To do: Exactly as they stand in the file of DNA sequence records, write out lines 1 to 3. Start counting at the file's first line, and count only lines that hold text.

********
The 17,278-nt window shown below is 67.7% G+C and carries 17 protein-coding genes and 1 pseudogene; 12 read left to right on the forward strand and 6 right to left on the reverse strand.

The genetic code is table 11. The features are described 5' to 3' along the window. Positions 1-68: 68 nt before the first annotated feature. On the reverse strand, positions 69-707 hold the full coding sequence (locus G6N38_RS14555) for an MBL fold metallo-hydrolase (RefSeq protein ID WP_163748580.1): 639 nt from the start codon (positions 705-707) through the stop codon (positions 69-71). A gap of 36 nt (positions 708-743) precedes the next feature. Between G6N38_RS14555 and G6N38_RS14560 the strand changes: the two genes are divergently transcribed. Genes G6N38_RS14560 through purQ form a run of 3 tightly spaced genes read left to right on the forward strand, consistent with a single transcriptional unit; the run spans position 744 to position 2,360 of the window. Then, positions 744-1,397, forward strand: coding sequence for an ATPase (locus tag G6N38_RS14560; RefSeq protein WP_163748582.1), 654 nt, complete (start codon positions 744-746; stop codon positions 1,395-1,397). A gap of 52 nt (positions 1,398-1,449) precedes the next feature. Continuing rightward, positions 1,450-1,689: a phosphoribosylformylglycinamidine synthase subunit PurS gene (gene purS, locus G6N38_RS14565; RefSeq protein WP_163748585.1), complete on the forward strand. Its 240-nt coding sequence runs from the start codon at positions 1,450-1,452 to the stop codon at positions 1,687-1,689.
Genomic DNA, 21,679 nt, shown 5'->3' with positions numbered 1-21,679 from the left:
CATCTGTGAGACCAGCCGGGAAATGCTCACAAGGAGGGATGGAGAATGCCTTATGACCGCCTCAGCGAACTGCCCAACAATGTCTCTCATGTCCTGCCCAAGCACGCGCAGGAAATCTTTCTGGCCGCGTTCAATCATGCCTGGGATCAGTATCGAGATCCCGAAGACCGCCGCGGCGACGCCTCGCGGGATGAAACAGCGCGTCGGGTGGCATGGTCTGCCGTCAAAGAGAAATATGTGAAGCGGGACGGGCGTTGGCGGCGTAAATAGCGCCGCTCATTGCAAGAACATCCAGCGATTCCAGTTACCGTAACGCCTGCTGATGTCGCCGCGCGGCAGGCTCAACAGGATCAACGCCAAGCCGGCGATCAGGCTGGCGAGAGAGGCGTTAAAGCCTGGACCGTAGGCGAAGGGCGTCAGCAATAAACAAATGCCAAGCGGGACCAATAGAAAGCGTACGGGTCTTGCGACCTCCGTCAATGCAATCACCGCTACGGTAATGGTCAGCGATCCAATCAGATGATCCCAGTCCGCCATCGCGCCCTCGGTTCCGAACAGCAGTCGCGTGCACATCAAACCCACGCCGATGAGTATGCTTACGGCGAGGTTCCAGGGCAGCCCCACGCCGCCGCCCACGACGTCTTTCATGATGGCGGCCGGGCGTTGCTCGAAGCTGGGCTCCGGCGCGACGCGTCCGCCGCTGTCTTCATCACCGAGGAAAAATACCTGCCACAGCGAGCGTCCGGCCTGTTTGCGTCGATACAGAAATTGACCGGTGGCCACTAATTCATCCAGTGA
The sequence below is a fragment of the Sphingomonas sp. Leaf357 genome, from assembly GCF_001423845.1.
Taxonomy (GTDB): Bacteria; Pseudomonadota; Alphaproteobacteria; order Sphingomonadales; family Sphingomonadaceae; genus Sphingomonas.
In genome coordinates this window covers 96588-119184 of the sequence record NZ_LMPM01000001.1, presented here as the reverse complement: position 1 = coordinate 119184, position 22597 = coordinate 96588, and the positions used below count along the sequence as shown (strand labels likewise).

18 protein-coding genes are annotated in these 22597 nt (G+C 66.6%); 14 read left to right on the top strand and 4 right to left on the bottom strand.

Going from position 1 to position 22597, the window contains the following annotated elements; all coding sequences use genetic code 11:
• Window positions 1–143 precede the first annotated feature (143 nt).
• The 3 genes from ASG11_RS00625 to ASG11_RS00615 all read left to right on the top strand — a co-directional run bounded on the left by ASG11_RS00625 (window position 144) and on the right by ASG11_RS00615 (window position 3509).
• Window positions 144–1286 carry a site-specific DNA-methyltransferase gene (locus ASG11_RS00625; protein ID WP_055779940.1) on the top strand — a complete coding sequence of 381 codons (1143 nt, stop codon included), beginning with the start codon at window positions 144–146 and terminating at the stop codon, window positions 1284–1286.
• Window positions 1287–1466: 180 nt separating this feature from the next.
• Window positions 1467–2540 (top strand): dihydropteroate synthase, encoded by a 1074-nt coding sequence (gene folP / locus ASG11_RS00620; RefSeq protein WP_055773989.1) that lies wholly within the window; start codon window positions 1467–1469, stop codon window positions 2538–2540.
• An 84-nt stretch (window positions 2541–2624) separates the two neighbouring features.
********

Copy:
The 17,278-nt window shown below is 67.7% G+C and carries 17 protein-coding genes and 1 pseudogene; 12 read left to right on the forward strand and 6 right to left on the reverse strand.

The genetic code is table 11. The features are described 5' to 3' along the window. Positions 1-68: 68 nt before the first annotated feature. On the reverse strand, positions 69-707 hold the full coding sequence (locus G6N38_RS14555) for an MBL fold metallo-hydrolase (RefSeq protein ID WP_163748580.1): 639 nt from the start codon (positions 705-707) through the stop codon (positions 69-71). A gap of 36 nt (positions 708-743) precedes the next feature. Between G6N38_RS14555 and G6N38_RS14560 the strand changes: the two genes are divergently transcribed. Genes G6N38_RS14560 through purQ form a run of 3 tightly spaced genes read left to right on the forward strand, consistent with a single transcriptional unit; the run spans position 744 to position 2,360 of the window. Then, positions 744-1,397, forward strand: coding sequence for an ATPase (locus tag G6N38_RS14560; RefSeq protein WP_163748582.1), 654 nt, complete (start codon positions 744-746; stop codon positions 1,395-1,397). A gap of 52 nt (positions 1,398-1,449) precedes the next feature. Continuing rightward, positions 1,450-1,689: a phosphoribosylformylglycinamidine synthase subunit PurS gene (gene purS, locus G6N38_RS14565; RefSeq protein WP_163748585.1), complete on the forward strand. Its 240-nt coding sequence runs from the start codon at positions 1,450-1,452 to the stop codon at positions 1,687-1,689.
Genomic DNA, 21,679 nt, shown 5'->3' with positions numbered 1-21,679 from the left: